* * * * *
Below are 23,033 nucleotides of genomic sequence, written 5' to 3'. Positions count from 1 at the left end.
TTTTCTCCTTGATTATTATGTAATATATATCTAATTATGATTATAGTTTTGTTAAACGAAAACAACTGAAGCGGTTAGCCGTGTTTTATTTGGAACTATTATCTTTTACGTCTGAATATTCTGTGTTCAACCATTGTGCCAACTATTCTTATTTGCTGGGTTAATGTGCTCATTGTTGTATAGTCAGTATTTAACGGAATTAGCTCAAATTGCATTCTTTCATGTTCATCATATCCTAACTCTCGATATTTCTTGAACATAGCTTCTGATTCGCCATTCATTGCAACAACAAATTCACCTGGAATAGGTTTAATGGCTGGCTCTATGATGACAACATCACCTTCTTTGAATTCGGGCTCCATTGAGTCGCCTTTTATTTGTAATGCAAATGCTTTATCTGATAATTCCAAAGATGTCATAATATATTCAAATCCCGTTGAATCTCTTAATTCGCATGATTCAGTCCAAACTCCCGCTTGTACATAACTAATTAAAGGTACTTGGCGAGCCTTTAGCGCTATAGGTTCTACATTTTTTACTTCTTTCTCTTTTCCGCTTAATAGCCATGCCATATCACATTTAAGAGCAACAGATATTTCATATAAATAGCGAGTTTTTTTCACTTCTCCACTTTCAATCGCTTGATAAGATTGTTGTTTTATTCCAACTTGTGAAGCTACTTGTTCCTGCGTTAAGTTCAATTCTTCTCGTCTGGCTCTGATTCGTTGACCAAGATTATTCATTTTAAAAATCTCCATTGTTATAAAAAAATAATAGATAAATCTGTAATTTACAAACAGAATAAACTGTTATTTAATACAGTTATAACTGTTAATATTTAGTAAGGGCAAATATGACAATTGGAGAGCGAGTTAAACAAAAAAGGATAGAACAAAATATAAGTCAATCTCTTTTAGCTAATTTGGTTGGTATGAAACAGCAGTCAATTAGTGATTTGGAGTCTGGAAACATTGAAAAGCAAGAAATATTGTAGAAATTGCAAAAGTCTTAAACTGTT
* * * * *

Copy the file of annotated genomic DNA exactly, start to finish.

Below are 23,033 nucleotides of genomic sequence, written 5' to 3'. Positions count from 1 at the left end.
TTTTCTCCTTGATTATTATGTAATATATATCTAATTATGATTATAGTTTTGTTAAACGAAAACAACTGAAGCGGTTAGCCGTGTTTTATTTGGAACTATTATCTTTTACGTCTGAATATTCTGTGTTCAACCATTGTGCCAACTATTCTTATTTGCTGGGTTAATGTGCTCATTGTTGTATAGTCAGTATTTAACGGAATTAGCTCAAATTGCATTCTTTCATGTTCATCATATCCTAACTCTCGATATTTCTTGAACATAGCTTCTGATTCGCCATTCATTGCAACAACAAATTCACCTGGAATAGGTTTAATGGCTGGCTCTATGATGACAACATCACCTTCTTTGAATTCGGGCTCCATTGAGTCGCCTTTTATTTGTAATGCAAATGCTTTATCTGATAATTCCAAAGATGTCATAATATATTCAAATCCCGTTGAATCTCTTAATTCGCATGATTCAGTCCAAACTCCCGCTTGTACATAACTAATTAAAGGTACTTGGCGAGCCTTTAGCGCTATAGGTTCTACATTTTTTACTTCTTTCTCTTTTCCGCTTAATAGCCATGCCATATCACATTTAAGAGCAACAGATATTTCATATAAATAGCGAGTTTTTTTCACTTCTCCACTTTCAATCGCTTGATAAGATTGTTGTTTTATTCCAACTTGTGAAGCTACTTGTTCCTGCGTTAAGTTCAATTCTTCTCGTCTGGCTCTGATTCGTTGACCAAGATTATTCATTTTAAAAATCTCCATTGTTATAAAAAAATAATAGATAAATCTGTAATTTACAAACAGAATAAACTGTTATTTAATACAGTTATAACTGTTAATATTTAGTAAGGGCAAATATGACAATTGGAGAGCGAGTTAAACAAAAAAGGATAGAACAAAATATAAGTCAATCTCTTTTAGCTAATTTGGTTGGTATGAAACAGCAGTCAATTAGTGATTTGGAGTCTGGAAACATTGAAAAGCAAGAAATATTGTAGAAATTGCAAAAGTCTTAAACTGTT